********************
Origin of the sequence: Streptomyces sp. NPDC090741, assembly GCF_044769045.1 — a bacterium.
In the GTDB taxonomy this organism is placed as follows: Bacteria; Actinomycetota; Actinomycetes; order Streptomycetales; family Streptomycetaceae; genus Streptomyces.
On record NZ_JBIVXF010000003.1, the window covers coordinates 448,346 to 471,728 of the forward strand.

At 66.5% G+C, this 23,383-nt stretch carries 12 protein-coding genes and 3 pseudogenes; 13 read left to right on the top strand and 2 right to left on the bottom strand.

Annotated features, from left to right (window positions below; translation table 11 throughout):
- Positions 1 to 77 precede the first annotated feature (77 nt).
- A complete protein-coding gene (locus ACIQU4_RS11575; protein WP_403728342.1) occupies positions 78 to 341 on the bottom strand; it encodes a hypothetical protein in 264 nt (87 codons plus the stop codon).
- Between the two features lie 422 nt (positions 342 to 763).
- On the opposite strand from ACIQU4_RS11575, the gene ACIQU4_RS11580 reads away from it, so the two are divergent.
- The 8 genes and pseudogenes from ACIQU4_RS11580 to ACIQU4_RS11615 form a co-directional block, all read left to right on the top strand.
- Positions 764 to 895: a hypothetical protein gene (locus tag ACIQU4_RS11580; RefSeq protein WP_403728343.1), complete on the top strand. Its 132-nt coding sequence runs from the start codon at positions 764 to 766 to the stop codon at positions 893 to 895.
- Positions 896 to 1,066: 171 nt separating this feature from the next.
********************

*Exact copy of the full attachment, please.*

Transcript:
Origin of the sequence: Streptomyces sp. NPDC090741, assembly GCF_044769045.1 — a bacterium.
In the GTDB taxonomy this organism is placed as follows: Bacteria; Actinomycetota; Actinomycetes; order Streptomycetales; family Streptomycetaceae; genus Streptomyces.
On record NZ_JBIVXF010000003.1, the window covers coordinates 448,346 to 471,728 of the forward strand.

At 66.5% G+C, this 23,383-nt stretch carries 12 protein-coding genes and 3 pseudogenes; 13 read left to right on the top strand and 2 right to left on the bottom strand.

Annotated features, from left to right (window positions below; translation table 11 throughout):
- Positions 1 to 77 precede the first annotated feature (77 nt).
- A complete protein-coding gene (locus ACIQU4_RS11575; protein WP_403728342.1) occupies positions 78 to 341 on the bottom strand; it encodes a hypothetical protein in 264 nt (87 codons plus the stop codon).
- Between the two features lie 422 nt (positions 342 to 763).
- On the opposite strand from ACIQU4_RS11575, the gene ACIQU4_RS11580 reads away from it, so the two are divergent.
- The 8 genes and pseudogenes from ACIQU4_RS11580 to ACIQU4_RS11615 form a co-directional block, all read left to right on the top strand.
- Positions 764 to 895: a hypothetical protein gene (locus tag ACIQU4_RS11580; RefSeq protein WP_403728343.1), complete on the top strand. Its 132-nt coding sequence runs from the start codon at positions 764 to 766 to the stop codon at positions 893 to 895.
- Positions 896 to 1,066: 171 nt separating this feature from the next.